Are they lifting your spirits up or dragging you down?
February 2014 Insights
What better month to write about the importance of cultivating healthy relationships than February, the month we celebrate Valentines Day. The quality of our personal relationships has an enormous impact on our mental, emotional and physical well-being. Think about it, unless you are shipwrecked on a deserted island, most of us are involved in numerous types of relationships. These relationships may include romantic, friends, parents, children, siblings, coworkers, neighbors, mentors/teachers and of course the often forgotten about relationship with ourselves.
How we chose to experience our relationships can determine our level of happiness. Yet many of us never stop to consider whether as a whole our relationships lift our spirits up or drag us down. I’d like to take some time in this Month’s Key’s to Success Insights and identify those qualities that typically make up a healthy relationship while also make some suggestions on how to better manage those relationships that drain us.
Of course, understandably everyone’s relationships are unique, and people come together for many different reasons. But ever wonder why some relationships are more effective than others? Researchers have learned a lot in the last 30 years about what makes a good relationship tick, and I believe it really just boils down to three main elements.
Elements to Cultivating a Heathy Relationship
- Mental Well-Being– The mental health of all parties involved is the most important component to a heathy relationship. This is not to say that those who suffer from depression, anxiety, insecurity or low-self-esteem cannot be in good relationships. What is essential, is for each party to be responsible for managing their own “stuff” and not impose it on the other nor expect them to “fix” their problems. This requires a certain level of self-awareness and an understanding that relationships should enhance our lives not limit or impede our ability to experience life fully.
- Communication-Requires not only the skill of effectively expressing oneself but the skill of learning how to truly listen to others. Honest, direct communication is a key part of any thriving relationship. When both parties can integrate the expression of their feelings while considering the other party’s perspective, a greater bond will occur. But remember effective communication skills are not a given they must be practiced and learned. Seek assistance, whether it be through books, enrichment courses, coaching or counseling. There’s plenty of guidance out there.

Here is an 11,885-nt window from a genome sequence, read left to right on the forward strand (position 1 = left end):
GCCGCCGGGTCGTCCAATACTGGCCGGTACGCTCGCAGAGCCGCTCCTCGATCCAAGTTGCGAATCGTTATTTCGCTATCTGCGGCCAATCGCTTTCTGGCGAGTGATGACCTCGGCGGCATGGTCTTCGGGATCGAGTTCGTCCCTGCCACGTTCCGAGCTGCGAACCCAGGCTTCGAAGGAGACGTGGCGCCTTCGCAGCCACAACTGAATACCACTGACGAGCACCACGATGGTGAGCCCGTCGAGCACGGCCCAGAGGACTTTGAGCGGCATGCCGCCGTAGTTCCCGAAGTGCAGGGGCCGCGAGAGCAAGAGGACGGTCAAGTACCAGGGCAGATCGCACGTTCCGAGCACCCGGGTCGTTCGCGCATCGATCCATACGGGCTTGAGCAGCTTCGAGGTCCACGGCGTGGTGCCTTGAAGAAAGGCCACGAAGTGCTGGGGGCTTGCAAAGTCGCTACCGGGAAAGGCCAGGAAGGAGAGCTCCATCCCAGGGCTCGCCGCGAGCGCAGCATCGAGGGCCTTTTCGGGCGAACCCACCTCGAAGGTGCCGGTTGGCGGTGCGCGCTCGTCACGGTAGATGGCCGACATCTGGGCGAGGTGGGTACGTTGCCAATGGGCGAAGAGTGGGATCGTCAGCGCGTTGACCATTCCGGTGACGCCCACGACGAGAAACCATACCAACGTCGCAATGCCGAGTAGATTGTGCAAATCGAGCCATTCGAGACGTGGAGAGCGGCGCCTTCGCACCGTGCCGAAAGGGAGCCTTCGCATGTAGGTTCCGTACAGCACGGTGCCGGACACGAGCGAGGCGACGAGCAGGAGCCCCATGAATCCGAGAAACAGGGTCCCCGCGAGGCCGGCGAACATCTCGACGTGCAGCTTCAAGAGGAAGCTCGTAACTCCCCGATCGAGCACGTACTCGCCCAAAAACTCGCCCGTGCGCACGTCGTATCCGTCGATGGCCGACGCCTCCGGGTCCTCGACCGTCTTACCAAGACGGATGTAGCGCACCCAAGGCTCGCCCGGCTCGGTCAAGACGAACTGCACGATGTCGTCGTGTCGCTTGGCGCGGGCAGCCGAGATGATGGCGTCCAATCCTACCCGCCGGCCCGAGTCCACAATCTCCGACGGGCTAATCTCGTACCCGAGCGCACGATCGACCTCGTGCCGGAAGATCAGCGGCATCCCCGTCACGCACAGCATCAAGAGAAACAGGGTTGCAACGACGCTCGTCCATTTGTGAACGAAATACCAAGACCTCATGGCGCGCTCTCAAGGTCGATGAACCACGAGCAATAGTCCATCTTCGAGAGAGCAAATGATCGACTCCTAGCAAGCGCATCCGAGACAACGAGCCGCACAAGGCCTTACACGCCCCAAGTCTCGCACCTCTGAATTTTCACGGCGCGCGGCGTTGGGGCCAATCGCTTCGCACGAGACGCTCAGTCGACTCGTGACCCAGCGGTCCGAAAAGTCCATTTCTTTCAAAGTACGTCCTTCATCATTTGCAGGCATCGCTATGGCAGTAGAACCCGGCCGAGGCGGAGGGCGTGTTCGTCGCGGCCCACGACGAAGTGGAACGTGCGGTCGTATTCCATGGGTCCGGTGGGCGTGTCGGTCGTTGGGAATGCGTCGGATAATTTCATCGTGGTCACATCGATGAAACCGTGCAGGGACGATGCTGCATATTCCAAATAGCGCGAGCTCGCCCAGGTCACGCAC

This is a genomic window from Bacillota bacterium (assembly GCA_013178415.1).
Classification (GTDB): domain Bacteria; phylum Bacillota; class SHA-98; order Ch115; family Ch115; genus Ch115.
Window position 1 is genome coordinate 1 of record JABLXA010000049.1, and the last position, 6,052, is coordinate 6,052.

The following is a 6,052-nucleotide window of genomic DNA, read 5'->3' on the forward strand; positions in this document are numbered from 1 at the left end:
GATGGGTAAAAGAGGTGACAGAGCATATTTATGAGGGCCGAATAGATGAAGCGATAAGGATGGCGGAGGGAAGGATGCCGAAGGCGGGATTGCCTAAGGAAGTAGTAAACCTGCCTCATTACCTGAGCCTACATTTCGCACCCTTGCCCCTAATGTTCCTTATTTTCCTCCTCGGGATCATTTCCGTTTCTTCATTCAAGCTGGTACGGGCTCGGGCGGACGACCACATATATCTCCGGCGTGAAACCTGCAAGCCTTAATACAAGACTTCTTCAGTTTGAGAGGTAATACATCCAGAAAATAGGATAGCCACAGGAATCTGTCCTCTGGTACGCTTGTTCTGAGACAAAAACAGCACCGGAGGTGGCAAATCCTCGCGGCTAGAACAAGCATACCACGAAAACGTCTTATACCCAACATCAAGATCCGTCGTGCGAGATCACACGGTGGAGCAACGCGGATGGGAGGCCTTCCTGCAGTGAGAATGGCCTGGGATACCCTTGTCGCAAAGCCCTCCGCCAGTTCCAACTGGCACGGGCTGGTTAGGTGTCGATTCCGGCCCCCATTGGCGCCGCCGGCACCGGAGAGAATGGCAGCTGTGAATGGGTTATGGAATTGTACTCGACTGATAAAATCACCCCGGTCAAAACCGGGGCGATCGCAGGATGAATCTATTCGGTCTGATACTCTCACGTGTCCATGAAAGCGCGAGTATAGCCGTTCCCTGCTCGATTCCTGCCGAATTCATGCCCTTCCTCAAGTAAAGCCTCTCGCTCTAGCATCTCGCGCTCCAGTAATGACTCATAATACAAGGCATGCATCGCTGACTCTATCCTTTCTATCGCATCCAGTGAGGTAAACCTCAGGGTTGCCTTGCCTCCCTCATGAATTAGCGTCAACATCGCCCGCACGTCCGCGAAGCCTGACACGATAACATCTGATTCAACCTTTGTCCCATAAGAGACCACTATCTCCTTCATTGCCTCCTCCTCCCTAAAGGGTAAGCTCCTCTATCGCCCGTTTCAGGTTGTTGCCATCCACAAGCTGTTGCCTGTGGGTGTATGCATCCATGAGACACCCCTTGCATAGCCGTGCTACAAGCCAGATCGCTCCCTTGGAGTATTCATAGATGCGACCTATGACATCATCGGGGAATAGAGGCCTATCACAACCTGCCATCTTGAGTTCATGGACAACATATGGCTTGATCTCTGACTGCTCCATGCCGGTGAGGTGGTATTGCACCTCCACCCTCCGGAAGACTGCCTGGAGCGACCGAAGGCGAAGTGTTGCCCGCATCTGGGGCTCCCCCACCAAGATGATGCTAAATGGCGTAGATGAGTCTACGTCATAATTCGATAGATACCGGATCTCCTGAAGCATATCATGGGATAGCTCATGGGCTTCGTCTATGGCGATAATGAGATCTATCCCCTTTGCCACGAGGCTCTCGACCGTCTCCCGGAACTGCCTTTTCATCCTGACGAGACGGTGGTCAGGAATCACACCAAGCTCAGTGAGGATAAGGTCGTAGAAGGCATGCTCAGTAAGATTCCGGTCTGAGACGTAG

- Commitment– All relationships require attention and effort. There must be a certain level of understanding that flourishing relationships require a commitment. Having a healthy relationship just doesn’t come automatically or naturally, it requires work. Keep in mind all relationships inevitably have conflicts and challenges, this does not mean you are in an unhealthy relationship. Don’t be too quick to dismiss a relationship just because you experience a “rough patch”. All relationships warrant careful consideration and time to cultivate.
Unfortunately, having only healthy relationships in our lives is not likely. Unless you live in a bubble, no one is excluded from the experience of a negative relationship. Whether these draining relationships happen to be with family and other significant people in your life or mere acquaintances, how you manage them is YOUR choice. Here I share five ways to manage those draining relationships.
Managing Negative Relationships
Based on the Energy Leadership Development System
2006-2010 iPEC Coaching
- Remain a victim to it– Continue to allow this relationship to drain you. This may include feelings of loss of control, powerlessness, uncontrolled anger, grief and depression.
- Change it– Recognize that you can take proactive action to change the relationship, or some aspect of the relationship so that you can remain in the relationship and benefit from it. For example that may include releasing and reconciling differences or developing coping mechanisms that enables the relationship to continue on, at least from a neutral level.
- Change perspective of it-Rather then changing the relationship with actions and new behaviors, a relationship can also be changed through modifying and shifting how we look at it. For example, you can consider the relationship from a different position, consider the qualities you do appreciate and how you can stay connected to those positive components.
- Accept it– Here you intentionally suspend the judgement, stress and burden associated with the relationship. You accept it just as it is and are o.k with that. The relationship is an experience that does not require anything but being at peace for where it is at this moment in time.
- Leave it– If you don’t like a relationship nor can change it, accept it, or see the value in it, then your remaining option is to leave or end it.
Consider taking some time this month to examine your relationships more closely. How do the key relationships in your life affect your spirits? Are they raising them up or dragging you down? What can you do to foster more “healthy” relationships? Contact me today for a complimentary session and together we can strategize on how to maximize on all your relationships.
Wishing You Well